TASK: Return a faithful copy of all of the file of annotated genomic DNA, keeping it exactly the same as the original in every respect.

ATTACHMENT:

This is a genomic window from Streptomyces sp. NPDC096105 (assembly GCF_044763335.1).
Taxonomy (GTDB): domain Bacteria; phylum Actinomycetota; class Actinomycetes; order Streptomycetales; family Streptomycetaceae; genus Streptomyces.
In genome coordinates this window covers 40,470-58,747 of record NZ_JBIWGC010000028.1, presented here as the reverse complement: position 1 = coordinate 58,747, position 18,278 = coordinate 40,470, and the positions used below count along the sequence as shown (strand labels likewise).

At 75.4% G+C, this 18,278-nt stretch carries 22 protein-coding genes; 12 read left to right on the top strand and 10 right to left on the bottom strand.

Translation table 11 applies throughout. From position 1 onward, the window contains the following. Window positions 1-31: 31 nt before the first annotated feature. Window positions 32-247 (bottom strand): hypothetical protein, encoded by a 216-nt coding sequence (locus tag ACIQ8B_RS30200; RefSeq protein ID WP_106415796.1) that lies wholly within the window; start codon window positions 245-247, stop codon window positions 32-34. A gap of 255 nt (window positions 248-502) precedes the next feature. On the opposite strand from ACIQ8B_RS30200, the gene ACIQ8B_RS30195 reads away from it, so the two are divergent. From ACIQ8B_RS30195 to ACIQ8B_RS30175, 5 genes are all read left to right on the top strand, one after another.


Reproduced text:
This is a genomic window from Streptomyces sp. NPDC096105 (assembly GCF_044763335.1).
Taxonomy (GTDB): domain Bacteria; phylum Actinomycetota; class Actinomycetes; order Streptomycetales; family Streptomycetaceae; genus Streptomyces.
In genome coordinates this window covers 40,470-58,747 of record NZ_JBIWGC010000028.1, presented here as the reverse complement: position 1 = coordinate 58,747, position 18,278 = coordinate 40,470, and the positions used below count along the sequence as shown (strand labels likewise).

At 75.4% G+C, this 18,278-nt stretch carries 22 protein-coding genes; 12 read left to right on the top strand and 10 right to left on the bottom strand.

Translation table 11 applies throughout. From position 1 onward, the window contains the following. Window positions 1-31: 31 nt before the first annotated feature. Window positions 32-247 (bottom strand): hypothetical protein, encoded by a 216-nt coding sequence (locus tag ACIQ8B_RS30200; RefSeq protein ID WP_106415796.1) that lies wholly within the window; start codon window positions 245-247, stop codon window positions 32-34. A gap of 255 nt (window positions 248-502) precedes the next feature. On the opposite strand from ACIQ8B_RS30200, the gene ACIQ8B_RS30195 reads away from it, so the two are divergent. From ACIQ8B_RS30195 to ACIQ8B_RS30175, 5 genes are all read left to right on the top strand, one after another.